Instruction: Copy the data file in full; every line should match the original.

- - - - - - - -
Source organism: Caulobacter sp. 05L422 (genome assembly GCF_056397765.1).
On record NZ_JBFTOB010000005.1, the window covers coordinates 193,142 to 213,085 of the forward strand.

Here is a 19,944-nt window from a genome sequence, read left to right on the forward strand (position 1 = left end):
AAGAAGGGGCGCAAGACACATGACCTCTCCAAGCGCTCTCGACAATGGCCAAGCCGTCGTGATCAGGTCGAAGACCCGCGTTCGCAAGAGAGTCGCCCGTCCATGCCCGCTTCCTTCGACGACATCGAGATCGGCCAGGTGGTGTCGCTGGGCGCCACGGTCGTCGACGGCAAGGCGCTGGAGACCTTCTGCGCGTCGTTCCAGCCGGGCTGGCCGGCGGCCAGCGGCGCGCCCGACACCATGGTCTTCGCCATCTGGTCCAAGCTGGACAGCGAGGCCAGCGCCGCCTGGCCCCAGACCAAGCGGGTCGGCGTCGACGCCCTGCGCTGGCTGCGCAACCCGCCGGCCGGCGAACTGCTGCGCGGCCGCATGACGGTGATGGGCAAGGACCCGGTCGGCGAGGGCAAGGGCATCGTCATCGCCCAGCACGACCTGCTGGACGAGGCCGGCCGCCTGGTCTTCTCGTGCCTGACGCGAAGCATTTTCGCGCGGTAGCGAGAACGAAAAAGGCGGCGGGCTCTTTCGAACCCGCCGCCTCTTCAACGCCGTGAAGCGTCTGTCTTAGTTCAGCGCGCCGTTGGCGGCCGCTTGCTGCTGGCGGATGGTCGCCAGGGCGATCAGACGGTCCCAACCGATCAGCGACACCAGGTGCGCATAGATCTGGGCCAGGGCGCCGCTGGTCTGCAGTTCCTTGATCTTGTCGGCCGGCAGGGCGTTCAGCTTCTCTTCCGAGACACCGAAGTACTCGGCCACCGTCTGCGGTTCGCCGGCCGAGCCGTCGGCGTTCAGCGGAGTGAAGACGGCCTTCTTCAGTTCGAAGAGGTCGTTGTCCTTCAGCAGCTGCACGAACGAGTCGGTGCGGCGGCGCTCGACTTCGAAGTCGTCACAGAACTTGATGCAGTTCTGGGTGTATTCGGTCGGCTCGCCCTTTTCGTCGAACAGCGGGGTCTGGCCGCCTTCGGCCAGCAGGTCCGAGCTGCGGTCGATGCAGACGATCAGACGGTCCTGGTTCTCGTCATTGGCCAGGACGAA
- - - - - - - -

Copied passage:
Source organism: Caulobacter sp. 05L422 (genome assembly GCF_056397765.1).
On record NZ_JBFTOB010000005.1, the window covers coordinates 193,142 to 213,085 of the forward strand.

Here is a 19,944-nt window from a genome sequence, read left to right on the forward strand (position 1 = left end):
AAGAAGGGGCGCAAGACACATGACCTCTCCAAGCGCTCTCGACAATGGCCAAGCCGTCGTGATCAGGTCGAAGACCCGCGTTCGCAAGAGAGTCGCCCGTCCATGCCCGCTTCCTTCGACGACATCGAGATCGGCCAGGTGGTGTCGCTGGGCGCCACGGTCGTCGACGGCAAGGCGCTGGAGACCTTCTGCGCGTCGTTCCAGCCGGGCTGGCCGGCGGCCAGCGGCGCGCCCGACACCATGGTCTTCGCCATCTGGTCCAAGCTGGACAGCGAGGCCAGCGCCGCCTGGCCCCAGACCAAGCGGGTCGGCGTCGACGCCCTGCGCTGGCTGCGCAACCCGCCGGCCGGCGAACTGCTGCGCGGCCGCATGACGGTGATGGGCAAGGACCCGGTCGGCGAGGGCAAGGGCATCGTCATCGCCCAGCACGACCTGCTGGACGAGGCCGGCCGCCTGGTCTTCTCGTGCCTGACGCGAAGCATTTTCGCGCGGTAGCGAGAACGAAAAAGGCGGCGGGCTCTTTCGAACCCGCCGCCTCTTCAACGCCGTGAAGCGTCTGTCTTAGTTCAGCGCGCCGTTGGCGGCCGCTTGCTGCTGGCGGATGGTCGCCAGGGCGATCAGACGGTCCCAACCGATCAGCGACACCAGGTGCGCATAGATCTGGGCCAGGGCGCCGCTGGTCTGCAGTTCCTTGATCTTGTCGGCCGGCAGGGCGTTCAGCTTCTCTTCCGAGACACCGAAGTACTCGGCCACCGTCTGCGGTTCGCCGGCCGAGCCGTCGGCGTTCAGCGGAGTGAAGACGGCCTTCTTCAGTTCGAAGAGGTCGTTGTCCTTCAGCAGCTGCACGAACGAGTCGGTGCGGCGGCGCTCGACTTCGAAGTCGTCACAGAACTTGATGCAGTTCTGGGTGTATTCGGTCGGCTCGCCCTTTTCGTCGAACAGCGGGGTCTGGCCGCCTTCGGCCAGCAGGTCCGAGCTGCGGTCGATGCAGACGATCAGACGGTCCTGGTTCTCGTCATTGGCCAGGACGAA